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Chapel Hill Election Candidates Concerned About Growth

By Michael Papich Posted July 25, 2013 at 6:59 am

CHAPEL HILL – With growth in your community concerning some residents, two candidates for Town Council are making the issue a large part of their campaigns.

Political campaign consultant and professor at UNC and NC State, Jonathan Riehl, says this is an issue in the forefront of many residents’ minds.

“While there has been a good amount of planning that has gone into developing, for example, the 2020 plan, I’m certainly hearing that there’s a lot of questions that remain from folks who’ve been here their entire lives about what the impact of this growth is going to be and how fast it’s going to happen,” Riehl says.

Community Design Commission and Central West Steering Committee member, Amy Ryan, says Chapel Hill has offered its citizens a lot over the years and the challenge is to maintain that in the wake of population and development growth.

“People expect a lot out of their town government here, so I think living up to that expectation is a challenge,” Ryan says. “We have fiscal challenges now. We’ve got state and federal funding cuts.”

Riehl says these fears about growth are compounded by concerns that storms and dangerous weather appear to be more frequent around the country and Chapel Hill is not exempt from that.

“The pace of development around town continues, and on the path it’s been going, we don’t know what kind of effects that’s going to have on things like these catastrophic environmental events, which are no longer what they used to call ‘100 year events,’” Riehl says.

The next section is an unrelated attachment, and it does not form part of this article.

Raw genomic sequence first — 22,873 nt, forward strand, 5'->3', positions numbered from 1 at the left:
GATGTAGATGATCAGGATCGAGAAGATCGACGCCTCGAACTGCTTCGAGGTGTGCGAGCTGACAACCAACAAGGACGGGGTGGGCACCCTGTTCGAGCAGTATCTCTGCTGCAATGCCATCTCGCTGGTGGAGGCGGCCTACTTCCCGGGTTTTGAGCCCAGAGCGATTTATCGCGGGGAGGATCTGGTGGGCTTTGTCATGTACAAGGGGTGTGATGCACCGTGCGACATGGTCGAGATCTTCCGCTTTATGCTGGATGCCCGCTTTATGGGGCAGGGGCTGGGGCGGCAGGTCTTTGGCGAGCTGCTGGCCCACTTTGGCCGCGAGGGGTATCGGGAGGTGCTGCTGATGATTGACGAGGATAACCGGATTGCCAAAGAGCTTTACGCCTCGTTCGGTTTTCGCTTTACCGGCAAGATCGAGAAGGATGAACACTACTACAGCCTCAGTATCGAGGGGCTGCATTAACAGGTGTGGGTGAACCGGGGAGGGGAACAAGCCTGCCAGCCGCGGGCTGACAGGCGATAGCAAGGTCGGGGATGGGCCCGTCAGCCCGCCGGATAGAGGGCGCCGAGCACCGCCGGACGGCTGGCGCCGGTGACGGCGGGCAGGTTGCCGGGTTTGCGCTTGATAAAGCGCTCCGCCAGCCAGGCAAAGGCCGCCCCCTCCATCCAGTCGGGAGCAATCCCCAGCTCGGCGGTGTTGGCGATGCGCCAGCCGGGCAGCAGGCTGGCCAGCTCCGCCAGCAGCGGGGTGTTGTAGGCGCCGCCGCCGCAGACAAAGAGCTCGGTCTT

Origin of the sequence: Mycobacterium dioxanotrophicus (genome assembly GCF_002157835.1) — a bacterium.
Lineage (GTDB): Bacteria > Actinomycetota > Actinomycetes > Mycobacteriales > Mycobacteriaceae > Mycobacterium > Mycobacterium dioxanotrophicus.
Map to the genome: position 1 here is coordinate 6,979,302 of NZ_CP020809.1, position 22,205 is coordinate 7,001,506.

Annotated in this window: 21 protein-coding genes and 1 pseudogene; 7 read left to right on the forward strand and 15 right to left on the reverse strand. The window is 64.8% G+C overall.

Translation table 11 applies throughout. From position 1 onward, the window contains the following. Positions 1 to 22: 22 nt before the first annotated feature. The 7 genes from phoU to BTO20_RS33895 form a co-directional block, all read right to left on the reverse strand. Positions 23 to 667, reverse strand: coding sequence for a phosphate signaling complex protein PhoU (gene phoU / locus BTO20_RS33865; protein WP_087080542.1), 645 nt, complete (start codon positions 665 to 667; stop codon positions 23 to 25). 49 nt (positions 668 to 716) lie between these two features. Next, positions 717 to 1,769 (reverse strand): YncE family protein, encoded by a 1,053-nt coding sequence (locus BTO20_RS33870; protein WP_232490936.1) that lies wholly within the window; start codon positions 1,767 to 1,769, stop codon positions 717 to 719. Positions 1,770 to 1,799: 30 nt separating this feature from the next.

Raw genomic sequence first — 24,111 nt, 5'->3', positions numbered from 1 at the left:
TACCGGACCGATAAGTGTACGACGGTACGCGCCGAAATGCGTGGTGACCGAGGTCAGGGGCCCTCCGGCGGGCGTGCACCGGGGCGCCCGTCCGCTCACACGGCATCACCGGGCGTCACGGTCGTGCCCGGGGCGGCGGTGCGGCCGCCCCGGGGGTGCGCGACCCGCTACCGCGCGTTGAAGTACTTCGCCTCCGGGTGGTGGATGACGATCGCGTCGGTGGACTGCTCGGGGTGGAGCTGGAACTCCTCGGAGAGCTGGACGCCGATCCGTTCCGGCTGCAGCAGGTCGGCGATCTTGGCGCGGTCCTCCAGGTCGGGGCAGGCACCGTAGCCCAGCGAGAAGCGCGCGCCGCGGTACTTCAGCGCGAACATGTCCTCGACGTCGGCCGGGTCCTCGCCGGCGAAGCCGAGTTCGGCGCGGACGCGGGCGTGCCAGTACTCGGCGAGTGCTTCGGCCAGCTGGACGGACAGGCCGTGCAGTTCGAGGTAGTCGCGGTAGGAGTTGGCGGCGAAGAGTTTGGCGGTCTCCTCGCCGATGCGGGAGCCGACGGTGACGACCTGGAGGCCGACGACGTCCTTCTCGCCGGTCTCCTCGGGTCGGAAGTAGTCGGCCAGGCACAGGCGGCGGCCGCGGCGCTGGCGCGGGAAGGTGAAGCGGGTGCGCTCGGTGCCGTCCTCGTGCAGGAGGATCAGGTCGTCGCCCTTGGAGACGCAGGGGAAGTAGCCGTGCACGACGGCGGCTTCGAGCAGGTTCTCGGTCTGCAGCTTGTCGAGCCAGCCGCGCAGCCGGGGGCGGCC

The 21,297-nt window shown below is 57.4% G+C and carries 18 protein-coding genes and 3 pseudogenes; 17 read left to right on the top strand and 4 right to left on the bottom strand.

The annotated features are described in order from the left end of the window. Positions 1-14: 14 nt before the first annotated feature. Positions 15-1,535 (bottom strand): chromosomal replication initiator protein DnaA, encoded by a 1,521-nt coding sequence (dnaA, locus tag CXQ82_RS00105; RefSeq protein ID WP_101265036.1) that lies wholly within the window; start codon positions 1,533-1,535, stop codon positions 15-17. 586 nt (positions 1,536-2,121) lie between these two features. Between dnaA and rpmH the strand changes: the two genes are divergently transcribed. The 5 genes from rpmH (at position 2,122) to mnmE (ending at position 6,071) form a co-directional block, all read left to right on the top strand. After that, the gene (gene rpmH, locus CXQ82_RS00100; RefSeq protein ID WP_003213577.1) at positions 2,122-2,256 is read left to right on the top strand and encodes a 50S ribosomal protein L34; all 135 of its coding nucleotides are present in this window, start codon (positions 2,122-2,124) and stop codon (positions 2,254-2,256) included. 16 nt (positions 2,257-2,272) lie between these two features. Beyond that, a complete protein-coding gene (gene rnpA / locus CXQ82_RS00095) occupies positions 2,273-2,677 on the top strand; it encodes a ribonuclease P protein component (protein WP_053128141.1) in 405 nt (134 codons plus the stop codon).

While community members have been encouraged to get involved in Chapel Hill’s development planning, Ryan says the Town Council needs to include residents in the discussion when the actual developments start.

“I think it’s really important that we keep extending that community process forward as we talk about these important issues,” Ryan says.

Riehl has worked on federal-level political campaigns but says he has never tried running for office himself.

“Things seemed to line up right and I decided to try and take some of the professional experience I’ve had working in politics and try and put that into practice right here in our home,” Riehl says.

Ryan says her time on the different local boards, especially the steering committee, has given her long exposure to the same issues the town council would need to decide on in the future.

“Having that background in design and development issues helps me really understand those issues and the history behind them and helps Chapel Hill find a good way forward,” Ryan says.

There are four seats on the Chapel Hill Town Council available, with only two incumbents running in this election. Election Day is November 5.

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